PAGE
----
It's one of the hardest things for non-addicts to understand. Why does this person keep using drugs even though _____________? Just fill in the blank with one of the many negative consequences of substance abuse. I've seen clients with failing health- people whose livers are shot, their once-flawless complexion is contaminated with scars and boils, maybe they've had infections in their heart or blood, or have had multiple over-doses that put them in the hospital for weeks with damage to their vital organs. Other consequences like legal problems, jail time, losing friends, betraying family, and financial ruin are also common among clients with substance abuse. Here's my best shot at explaining the neurology behind addiction and why, frankly, it doesn't make any sense. …
What's in a play therapy session?
No, I am not just playing Legos for fun with your child (although, I must admit, Legos are pretty cool). There's actually a lot that goes into a play therapy session. Children don't have the same language and communication skills as grown-ups. Play is the language of children. When treating kids, we have to use their language! Here's a brief overview of what happens behind the scenes in a play therapy session: 1. Observation. I'm constantly observing how a child interacts with me, the toys, the office, and their parents. You can learn a lot by noticing if a child walks right in, dumps toys on the floor, and starts playing or if they are shy, careful, or seek permission. I look for themes and repetition. A single story highlighting a power struggle may not be significant…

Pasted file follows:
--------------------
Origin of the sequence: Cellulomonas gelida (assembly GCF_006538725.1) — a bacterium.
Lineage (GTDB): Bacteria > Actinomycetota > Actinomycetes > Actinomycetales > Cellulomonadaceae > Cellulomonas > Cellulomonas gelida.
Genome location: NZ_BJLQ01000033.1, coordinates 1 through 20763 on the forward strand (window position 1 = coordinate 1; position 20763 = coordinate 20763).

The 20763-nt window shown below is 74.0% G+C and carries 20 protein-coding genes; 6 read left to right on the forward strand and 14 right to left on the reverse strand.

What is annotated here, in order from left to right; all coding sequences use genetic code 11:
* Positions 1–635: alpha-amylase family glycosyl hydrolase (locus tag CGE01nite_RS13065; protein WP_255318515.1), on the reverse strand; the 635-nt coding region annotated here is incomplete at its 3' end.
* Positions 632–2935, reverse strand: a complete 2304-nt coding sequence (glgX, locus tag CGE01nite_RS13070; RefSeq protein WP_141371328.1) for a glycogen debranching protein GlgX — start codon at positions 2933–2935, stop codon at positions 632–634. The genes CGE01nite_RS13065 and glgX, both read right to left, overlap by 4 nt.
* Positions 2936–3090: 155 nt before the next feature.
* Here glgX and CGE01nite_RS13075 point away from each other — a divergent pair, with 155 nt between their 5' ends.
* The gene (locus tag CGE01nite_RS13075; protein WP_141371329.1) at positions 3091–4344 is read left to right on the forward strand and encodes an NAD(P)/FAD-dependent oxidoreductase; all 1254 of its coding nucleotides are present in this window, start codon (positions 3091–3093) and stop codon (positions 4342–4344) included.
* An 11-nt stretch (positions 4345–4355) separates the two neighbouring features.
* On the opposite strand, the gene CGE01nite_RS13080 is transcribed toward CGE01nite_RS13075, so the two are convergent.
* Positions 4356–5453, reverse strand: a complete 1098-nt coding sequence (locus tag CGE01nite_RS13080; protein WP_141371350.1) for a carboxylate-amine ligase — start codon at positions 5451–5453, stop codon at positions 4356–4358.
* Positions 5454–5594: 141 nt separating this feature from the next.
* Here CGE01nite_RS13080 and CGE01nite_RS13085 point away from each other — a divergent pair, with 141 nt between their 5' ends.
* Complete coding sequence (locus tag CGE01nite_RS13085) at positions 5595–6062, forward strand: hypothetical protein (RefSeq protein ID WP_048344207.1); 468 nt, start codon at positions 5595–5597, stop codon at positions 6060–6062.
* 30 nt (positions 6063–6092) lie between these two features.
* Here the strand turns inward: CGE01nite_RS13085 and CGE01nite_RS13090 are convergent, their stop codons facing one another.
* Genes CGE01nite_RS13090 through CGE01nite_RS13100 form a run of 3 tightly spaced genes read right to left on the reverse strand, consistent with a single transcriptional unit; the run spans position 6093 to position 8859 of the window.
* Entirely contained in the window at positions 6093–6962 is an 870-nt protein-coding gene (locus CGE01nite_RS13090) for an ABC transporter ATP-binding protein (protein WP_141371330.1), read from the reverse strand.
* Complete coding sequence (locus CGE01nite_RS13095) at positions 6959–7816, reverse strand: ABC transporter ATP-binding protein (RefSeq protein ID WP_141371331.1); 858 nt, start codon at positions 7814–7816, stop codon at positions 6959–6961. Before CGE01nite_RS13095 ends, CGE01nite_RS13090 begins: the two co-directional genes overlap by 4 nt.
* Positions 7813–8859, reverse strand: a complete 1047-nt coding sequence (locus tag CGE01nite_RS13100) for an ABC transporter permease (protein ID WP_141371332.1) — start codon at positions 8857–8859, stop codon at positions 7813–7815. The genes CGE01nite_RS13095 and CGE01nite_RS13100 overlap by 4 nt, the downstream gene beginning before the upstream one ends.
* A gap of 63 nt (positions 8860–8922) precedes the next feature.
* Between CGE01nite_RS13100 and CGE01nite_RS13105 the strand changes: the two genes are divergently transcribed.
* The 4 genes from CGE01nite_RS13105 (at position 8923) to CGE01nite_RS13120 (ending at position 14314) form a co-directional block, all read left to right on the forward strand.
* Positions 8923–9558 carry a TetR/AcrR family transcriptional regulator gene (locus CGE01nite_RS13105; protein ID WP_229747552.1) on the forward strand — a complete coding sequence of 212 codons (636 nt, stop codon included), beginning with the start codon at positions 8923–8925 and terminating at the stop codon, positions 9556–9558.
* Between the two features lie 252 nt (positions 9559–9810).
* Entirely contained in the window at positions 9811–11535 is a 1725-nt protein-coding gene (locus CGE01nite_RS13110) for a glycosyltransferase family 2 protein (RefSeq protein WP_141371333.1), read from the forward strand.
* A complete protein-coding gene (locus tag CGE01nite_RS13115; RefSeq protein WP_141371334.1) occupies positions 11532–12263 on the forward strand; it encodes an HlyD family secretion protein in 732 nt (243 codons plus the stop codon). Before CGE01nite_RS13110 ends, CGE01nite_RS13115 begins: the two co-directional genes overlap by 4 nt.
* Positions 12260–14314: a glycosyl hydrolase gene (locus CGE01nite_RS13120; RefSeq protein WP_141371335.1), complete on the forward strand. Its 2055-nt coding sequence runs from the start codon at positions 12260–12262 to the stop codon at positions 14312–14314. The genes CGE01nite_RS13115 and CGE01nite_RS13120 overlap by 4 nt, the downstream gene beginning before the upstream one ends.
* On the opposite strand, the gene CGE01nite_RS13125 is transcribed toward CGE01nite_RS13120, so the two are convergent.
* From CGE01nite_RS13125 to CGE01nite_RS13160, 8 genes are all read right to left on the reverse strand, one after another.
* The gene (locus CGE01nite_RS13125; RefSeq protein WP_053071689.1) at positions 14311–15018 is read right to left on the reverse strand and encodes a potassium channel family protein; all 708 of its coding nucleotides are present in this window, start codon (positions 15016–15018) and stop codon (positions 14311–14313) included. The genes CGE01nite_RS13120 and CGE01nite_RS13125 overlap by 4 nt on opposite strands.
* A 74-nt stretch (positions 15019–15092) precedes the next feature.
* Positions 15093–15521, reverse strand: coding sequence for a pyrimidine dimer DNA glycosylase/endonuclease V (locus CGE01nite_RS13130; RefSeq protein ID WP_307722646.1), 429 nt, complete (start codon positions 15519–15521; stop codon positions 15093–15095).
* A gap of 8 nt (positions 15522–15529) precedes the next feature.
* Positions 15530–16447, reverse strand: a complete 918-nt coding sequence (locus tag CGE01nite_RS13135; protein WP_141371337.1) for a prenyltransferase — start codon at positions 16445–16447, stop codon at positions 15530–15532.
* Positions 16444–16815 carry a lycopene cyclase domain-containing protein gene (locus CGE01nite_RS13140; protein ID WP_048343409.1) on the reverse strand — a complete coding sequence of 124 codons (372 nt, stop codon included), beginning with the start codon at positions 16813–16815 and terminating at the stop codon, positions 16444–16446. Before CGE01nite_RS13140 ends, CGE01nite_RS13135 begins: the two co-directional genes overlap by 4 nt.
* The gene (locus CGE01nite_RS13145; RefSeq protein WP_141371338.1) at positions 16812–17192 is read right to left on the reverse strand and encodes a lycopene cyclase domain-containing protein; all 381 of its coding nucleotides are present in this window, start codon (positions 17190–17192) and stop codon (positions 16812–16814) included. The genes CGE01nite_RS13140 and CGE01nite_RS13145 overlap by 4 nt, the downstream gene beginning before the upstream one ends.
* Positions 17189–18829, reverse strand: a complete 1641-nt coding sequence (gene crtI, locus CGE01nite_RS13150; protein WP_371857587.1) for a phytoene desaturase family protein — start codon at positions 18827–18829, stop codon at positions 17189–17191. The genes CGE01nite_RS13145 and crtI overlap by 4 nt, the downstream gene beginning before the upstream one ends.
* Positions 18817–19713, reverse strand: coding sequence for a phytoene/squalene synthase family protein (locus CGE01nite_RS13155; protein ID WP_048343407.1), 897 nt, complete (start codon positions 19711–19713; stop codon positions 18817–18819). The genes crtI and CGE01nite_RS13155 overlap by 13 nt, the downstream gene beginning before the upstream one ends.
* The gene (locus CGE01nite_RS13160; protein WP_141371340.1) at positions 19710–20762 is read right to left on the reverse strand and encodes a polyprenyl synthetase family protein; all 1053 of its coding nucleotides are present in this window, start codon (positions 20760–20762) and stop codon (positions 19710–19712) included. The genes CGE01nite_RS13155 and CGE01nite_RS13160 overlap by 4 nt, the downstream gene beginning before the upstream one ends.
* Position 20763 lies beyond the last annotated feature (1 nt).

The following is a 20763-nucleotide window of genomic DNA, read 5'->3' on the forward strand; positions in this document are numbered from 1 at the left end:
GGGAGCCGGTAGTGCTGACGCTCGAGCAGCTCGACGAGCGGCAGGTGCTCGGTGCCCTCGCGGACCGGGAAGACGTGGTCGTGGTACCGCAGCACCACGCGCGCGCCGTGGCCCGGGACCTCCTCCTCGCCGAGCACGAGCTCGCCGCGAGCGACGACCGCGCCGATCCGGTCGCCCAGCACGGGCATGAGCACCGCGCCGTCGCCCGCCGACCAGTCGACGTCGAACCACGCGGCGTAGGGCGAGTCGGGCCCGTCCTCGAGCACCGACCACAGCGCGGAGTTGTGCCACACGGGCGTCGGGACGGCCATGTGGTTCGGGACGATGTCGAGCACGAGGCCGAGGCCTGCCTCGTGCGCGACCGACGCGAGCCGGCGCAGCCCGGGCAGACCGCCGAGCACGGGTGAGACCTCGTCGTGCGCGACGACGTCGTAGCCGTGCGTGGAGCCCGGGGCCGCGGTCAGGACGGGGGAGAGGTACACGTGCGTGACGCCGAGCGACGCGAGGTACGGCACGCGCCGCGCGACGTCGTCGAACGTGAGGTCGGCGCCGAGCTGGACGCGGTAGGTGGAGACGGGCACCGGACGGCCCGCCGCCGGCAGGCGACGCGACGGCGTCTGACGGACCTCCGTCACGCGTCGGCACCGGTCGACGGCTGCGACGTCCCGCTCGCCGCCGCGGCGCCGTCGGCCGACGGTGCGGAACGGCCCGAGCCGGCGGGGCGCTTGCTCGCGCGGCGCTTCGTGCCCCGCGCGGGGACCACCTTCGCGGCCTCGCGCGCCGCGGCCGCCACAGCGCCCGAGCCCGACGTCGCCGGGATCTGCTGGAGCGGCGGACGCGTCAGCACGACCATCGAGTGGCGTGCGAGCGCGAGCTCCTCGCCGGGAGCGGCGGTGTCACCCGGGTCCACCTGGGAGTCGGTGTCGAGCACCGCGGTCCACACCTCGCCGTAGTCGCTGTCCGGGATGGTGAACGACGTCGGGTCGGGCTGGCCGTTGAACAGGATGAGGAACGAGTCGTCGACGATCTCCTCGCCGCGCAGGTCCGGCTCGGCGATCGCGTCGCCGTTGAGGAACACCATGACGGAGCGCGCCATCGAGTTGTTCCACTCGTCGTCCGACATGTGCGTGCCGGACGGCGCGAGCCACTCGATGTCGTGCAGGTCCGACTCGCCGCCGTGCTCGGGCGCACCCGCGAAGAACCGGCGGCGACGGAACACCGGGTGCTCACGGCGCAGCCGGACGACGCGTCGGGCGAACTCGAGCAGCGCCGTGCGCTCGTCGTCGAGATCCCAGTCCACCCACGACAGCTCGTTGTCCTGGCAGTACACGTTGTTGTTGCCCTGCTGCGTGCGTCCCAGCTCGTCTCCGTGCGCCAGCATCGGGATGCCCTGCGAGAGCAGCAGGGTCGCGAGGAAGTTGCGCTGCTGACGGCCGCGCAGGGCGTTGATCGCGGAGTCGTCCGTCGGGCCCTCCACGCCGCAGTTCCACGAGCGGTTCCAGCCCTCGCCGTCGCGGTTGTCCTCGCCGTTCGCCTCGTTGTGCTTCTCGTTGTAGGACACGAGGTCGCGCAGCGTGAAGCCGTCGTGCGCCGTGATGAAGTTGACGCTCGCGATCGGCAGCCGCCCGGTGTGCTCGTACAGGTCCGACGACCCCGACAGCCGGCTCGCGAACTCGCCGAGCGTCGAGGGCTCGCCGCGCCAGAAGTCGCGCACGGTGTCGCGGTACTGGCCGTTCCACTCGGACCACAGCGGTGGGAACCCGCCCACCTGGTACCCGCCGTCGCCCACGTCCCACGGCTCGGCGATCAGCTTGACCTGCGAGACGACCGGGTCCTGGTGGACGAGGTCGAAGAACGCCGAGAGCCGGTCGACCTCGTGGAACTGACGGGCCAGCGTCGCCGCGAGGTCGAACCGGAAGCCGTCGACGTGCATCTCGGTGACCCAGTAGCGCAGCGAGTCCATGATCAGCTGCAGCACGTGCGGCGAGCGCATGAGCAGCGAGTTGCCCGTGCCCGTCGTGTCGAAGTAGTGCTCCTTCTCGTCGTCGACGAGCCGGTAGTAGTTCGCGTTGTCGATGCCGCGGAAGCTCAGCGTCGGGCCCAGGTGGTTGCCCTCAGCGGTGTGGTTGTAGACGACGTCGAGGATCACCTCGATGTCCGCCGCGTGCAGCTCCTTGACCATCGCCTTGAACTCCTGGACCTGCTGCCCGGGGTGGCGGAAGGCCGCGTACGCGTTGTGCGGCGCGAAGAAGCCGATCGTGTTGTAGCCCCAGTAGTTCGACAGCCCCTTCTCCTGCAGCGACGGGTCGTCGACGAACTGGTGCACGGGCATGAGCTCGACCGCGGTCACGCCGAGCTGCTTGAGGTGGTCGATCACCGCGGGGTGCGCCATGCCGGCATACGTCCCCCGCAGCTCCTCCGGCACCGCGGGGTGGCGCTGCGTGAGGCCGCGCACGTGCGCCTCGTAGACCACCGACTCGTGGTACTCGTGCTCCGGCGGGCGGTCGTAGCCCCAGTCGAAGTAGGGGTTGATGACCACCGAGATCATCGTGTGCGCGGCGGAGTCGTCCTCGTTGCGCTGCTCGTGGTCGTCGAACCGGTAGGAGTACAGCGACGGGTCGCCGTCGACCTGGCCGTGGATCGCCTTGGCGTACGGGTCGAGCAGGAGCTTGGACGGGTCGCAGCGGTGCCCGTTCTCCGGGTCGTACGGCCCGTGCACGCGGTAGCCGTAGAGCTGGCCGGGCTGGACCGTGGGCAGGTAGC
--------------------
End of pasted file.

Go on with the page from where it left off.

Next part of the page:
“Gratitude unlocks the fullness of life. It turns what we have into enough, and more. It turns denial into acceptance, chaos to order, confusion to clarity. It can turn a meal into a feast, a house into a home, a stranger into a friend. Gratitude makes sense of our past, brings peace for today and creates a vision for tomorrow.”
Melody Beattie, Language of Letting Go
5 Ideas for an ADHD Friendly Office